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Is anarchy a form of consensus?

+1 vote
Is anarchy or anarchism, as you understand it or as it has been understood by various anarchists, something that aims toward or needs to build or is defined as a state of political consensus and/or consensus reality?

That is a "yes or no" question, but beyond that I want you to describe the anarchy you desire, especially if it is not a consensus variety. If everyone in the world doesn't agree to anarchy, then can anarchy exist? If so, what happens when people play with power, property, kidnapping, etc? How to deny power as a state while not prohibiting power as play? How to recognize when it has gone too far if not with a judge? How to experience full anarchy without having 7 billion anarchists? etc.
asked Apr 9, 2012 by anok (18,930 points)

2 Answers

+3 votes
If we understand anarchy to be a condition of existence without the state, without (semi-)permanent institutions of hierarchy and domination, then we can say that it is the most successful evolutionary adaptation of humans; for 99% of our history as a species, there was no state and no such institutions.

Throughout various human cultures, community cohesion is maintained through different means of decision making and implementation, some of them resembling what we might call "consensus" and others not so much. Regardless of what some anarchists might prefer, these models are only incidentally (definitionally) anarchist, since they are unconscious, rather than deliberately chosen for philosophical and/or socio-economic and/or socio-political reasons.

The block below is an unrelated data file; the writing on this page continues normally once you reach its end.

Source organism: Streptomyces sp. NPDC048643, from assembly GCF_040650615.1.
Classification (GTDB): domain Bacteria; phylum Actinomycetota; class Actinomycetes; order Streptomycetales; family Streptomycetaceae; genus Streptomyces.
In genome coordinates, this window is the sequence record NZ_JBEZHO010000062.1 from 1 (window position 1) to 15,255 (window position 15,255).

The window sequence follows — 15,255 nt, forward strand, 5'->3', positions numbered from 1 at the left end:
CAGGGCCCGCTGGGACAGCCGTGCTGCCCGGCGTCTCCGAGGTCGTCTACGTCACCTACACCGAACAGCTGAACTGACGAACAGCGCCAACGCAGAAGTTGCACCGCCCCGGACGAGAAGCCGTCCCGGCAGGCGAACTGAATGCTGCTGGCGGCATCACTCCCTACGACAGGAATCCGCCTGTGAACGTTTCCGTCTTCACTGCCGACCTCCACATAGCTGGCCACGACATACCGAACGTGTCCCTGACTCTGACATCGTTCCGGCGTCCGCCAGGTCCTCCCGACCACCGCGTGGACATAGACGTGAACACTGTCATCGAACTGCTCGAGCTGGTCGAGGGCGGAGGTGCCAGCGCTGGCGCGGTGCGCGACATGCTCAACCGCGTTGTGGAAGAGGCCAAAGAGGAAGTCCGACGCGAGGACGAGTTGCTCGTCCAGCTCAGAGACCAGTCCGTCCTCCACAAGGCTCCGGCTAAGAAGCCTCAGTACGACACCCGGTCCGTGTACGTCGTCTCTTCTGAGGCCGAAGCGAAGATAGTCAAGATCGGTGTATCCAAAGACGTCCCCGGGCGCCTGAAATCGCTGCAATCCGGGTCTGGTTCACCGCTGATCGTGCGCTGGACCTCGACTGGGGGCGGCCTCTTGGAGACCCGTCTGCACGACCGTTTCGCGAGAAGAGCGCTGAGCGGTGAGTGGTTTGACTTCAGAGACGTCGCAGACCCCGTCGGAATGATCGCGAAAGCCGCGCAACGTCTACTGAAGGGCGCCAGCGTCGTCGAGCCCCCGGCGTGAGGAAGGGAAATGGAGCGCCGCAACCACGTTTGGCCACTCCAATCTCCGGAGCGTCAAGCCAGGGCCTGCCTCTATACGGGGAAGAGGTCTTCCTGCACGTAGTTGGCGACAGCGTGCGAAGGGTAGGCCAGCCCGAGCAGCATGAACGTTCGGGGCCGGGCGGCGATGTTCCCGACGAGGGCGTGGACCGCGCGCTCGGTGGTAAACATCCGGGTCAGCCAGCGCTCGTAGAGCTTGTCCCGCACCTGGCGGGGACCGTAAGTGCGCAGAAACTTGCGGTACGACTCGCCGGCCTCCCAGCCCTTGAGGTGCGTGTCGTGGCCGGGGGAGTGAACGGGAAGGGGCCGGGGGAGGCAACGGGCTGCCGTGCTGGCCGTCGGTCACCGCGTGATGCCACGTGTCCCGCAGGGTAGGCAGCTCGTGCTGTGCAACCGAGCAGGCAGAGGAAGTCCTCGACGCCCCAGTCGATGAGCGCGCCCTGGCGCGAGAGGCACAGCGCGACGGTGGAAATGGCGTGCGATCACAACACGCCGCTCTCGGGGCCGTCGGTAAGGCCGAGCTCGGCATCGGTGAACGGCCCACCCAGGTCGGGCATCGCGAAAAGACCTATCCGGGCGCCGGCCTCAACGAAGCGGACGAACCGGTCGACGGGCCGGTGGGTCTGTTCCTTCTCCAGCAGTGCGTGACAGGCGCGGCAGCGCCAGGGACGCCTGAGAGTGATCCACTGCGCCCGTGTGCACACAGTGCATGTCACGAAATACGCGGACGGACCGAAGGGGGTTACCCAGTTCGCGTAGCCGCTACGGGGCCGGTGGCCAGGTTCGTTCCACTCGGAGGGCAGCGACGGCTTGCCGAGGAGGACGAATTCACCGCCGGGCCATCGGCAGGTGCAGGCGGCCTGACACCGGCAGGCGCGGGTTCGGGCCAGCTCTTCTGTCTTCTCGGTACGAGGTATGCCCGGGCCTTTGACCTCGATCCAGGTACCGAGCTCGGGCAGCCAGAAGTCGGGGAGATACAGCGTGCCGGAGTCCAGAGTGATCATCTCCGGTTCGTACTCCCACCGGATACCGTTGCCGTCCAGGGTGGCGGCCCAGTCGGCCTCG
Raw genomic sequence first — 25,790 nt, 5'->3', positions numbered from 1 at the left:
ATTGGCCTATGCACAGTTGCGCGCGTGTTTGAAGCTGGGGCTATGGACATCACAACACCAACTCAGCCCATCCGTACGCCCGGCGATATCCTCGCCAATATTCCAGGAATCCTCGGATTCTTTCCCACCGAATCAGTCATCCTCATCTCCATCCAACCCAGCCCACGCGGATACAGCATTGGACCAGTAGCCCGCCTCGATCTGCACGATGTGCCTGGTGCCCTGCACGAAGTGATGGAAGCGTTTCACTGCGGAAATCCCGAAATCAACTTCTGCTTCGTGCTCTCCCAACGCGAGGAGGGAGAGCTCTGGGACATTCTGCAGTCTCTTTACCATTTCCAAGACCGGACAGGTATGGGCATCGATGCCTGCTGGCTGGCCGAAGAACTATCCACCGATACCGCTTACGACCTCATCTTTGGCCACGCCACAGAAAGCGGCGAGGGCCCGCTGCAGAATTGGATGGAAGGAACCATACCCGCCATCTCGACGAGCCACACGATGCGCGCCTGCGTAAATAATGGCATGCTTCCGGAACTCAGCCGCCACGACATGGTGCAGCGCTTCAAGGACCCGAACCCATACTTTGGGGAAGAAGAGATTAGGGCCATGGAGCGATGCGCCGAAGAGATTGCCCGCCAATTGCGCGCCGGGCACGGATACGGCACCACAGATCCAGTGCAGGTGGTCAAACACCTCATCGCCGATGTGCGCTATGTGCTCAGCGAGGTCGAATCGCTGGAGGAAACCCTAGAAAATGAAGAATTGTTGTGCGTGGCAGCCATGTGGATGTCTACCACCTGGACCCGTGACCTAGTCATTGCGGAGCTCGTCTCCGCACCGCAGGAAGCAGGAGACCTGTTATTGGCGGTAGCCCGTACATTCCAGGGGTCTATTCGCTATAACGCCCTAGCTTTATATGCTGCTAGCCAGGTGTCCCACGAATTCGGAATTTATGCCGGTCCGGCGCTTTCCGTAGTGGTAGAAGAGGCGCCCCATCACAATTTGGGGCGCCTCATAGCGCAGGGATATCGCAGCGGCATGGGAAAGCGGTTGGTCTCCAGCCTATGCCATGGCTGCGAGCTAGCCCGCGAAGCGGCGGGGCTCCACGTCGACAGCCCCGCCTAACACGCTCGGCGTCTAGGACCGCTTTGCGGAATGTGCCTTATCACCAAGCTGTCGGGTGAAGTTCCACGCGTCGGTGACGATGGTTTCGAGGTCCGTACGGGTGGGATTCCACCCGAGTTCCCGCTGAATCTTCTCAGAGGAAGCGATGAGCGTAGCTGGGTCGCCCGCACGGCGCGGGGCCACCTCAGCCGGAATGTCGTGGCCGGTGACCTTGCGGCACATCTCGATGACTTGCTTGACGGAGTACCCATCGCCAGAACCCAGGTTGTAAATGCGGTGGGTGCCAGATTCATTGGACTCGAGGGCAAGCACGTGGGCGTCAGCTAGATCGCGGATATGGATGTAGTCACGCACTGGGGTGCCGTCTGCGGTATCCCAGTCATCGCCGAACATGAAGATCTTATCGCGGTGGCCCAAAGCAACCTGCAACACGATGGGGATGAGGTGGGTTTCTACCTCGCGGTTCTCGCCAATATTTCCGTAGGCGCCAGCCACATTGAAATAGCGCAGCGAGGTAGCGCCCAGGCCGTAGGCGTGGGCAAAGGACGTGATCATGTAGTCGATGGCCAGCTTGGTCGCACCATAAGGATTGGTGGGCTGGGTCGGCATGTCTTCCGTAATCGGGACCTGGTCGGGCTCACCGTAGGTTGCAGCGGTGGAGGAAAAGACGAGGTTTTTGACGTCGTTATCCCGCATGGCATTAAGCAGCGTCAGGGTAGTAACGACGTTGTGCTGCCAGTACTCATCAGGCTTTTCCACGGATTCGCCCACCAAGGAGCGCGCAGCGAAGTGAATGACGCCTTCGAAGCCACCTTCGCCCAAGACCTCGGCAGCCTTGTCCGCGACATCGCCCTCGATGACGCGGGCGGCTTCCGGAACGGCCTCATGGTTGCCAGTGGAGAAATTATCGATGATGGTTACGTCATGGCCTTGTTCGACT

The problem for anarchists in general is figuring out whether we want anarchy or anarchism. Anarchism is a European political philosophy whose adherents and supporters offer it as a program for organizing a future society (with prefigurative tools and methods, blah blah). The goal is to abolish the state and capitalism, which can be understood not only as authoritarian -- but as aberrant -- social institutions. In order to succeed, anarchism would seem to require a vast majority of humanity to become anarchists, while anarchy doesn't really require anyone to be an anarchist.

Getting back to your question about consensus then, my answer would be "no." Sharing certain principles in common with a dozen friends doesn't even mean that consensus is possible or necessarily desirable. Consensus can look an awful lot like enforced conformity or totalitarianism, especially to someone with a different opinion from the majority. Anarchists usually include the idea of secession from any organization/federation, and that indicates a reluctance to fetishize consensus.
answered Apr 10, 2012 by lawrence (13,560 points)
+1 vote
bolo'bolo! (at least parts of it)

the only way any big system works is allowing flex and fluidity within it, which is why capitalism has worked so well (as in, maintained itself so well); it has tons of fluidity on the ground... so if anarchy is to succeed as some larger system, then it would have to allow lots of differences on the ground too.
i don't like thinking like this. i'm going to stop now.

ps: suicide pills and personal feuds for everyone!
answered May 10, 2014 by dot (50,470 points)